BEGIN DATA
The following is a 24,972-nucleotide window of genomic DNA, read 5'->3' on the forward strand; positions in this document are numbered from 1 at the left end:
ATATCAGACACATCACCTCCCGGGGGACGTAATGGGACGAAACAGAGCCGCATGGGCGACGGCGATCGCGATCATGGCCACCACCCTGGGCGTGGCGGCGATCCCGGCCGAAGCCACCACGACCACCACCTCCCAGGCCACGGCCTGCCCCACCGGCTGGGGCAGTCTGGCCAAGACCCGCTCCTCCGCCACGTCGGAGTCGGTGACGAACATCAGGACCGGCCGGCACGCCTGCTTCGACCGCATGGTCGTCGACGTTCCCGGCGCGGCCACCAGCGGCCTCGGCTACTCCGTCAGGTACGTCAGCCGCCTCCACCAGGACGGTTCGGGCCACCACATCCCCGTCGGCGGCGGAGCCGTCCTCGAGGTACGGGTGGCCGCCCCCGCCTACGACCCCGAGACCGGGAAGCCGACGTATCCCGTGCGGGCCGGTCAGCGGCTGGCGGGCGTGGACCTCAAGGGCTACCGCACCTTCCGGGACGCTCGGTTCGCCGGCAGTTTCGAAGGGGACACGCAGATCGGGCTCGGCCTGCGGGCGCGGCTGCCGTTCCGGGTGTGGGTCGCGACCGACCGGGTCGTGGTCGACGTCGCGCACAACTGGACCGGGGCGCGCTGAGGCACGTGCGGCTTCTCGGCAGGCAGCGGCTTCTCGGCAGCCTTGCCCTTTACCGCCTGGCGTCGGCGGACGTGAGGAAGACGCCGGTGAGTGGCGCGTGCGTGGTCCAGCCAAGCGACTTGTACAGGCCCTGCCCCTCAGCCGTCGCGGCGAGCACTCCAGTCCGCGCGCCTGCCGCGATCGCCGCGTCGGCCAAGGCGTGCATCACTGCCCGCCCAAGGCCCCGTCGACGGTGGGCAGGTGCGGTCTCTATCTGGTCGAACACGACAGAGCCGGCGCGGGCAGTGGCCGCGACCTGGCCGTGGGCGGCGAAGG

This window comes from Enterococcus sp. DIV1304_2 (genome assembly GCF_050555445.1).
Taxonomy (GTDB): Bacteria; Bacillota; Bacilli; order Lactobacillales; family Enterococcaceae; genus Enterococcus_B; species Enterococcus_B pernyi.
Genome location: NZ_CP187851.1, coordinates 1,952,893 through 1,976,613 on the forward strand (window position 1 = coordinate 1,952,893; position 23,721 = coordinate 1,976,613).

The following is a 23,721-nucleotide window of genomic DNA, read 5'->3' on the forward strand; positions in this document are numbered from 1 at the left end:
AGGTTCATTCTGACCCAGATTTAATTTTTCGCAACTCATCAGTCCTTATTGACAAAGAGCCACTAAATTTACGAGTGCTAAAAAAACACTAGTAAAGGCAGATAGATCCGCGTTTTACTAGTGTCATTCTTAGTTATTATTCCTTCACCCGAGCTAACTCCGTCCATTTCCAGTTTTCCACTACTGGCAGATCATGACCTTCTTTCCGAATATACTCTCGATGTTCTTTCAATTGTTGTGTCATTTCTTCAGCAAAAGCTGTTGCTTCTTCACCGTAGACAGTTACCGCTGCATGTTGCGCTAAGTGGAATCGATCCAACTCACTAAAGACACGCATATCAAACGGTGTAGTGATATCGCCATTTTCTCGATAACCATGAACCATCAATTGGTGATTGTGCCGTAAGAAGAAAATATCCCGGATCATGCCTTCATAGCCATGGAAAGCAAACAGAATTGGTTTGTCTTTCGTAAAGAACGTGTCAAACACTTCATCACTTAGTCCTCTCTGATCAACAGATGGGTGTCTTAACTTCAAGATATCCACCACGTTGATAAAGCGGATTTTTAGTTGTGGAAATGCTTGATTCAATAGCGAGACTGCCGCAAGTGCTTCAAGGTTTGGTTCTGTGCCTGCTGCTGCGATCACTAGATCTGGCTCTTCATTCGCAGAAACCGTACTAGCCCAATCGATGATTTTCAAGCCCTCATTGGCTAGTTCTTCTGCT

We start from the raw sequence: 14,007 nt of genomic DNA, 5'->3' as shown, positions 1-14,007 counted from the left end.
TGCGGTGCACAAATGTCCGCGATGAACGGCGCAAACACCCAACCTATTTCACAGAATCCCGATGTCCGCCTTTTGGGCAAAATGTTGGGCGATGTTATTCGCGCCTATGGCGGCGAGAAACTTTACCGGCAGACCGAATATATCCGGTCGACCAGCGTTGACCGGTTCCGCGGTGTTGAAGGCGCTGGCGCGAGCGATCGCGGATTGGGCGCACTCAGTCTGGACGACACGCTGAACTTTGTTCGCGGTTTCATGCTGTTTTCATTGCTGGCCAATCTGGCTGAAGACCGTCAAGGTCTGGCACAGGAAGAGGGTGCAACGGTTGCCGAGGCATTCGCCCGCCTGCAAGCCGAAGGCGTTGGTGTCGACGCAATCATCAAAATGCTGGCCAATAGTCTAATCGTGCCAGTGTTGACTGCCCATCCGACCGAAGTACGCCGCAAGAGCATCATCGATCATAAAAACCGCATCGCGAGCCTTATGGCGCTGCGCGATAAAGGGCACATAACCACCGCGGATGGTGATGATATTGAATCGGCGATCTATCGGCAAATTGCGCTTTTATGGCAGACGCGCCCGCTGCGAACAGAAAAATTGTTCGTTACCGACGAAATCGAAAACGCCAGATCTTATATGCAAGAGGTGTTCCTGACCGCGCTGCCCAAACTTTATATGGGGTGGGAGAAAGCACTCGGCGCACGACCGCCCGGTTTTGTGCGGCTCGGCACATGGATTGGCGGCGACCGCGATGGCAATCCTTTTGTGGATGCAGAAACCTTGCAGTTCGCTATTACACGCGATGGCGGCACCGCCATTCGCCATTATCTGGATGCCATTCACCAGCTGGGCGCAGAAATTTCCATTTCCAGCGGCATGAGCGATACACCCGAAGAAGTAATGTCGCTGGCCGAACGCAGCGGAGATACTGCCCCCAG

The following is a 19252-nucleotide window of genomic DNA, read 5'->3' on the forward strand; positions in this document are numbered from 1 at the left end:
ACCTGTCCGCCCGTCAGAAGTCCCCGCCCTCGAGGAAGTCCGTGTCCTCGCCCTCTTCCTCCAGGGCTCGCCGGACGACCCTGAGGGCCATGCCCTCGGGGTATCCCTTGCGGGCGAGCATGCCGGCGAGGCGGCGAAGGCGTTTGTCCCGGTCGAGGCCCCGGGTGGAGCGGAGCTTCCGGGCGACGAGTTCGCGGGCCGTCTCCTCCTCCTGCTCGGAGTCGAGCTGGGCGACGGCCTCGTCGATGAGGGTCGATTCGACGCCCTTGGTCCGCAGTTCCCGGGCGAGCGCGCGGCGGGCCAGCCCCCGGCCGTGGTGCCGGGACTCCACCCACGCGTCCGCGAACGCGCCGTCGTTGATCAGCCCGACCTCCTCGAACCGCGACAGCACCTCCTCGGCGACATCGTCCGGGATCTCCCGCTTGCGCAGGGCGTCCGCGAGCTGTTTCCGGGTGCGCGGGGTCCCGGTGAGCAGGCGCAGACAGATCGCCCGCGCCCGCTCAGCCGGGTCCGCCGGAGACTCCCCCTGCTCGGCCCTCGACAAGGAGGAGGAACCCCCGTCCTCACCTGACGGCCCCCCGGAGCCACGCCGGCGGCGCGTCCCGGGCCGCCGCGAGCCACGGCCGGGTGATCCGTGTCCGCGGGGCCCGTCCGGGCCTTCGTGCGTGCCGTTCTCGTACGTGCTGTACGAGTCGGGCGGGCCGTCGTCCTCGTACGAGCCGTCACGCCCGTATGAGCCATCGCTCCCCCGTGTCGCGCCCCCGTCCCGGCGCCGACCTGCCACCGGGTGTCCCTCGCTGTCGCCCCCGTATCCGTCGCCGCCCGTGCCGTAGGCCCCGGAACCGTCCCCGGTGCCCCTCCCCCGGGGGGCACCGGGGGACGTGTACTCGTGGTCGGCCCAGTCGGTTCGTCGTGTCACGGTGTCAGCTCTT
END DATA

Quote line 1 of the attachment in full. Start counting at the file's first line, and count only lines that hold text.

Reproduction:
The following is a 24,972-nucleotide window of genomic DNA, read 5'->3' on the forward strand; positions in this document are numbered from 1 at the left end: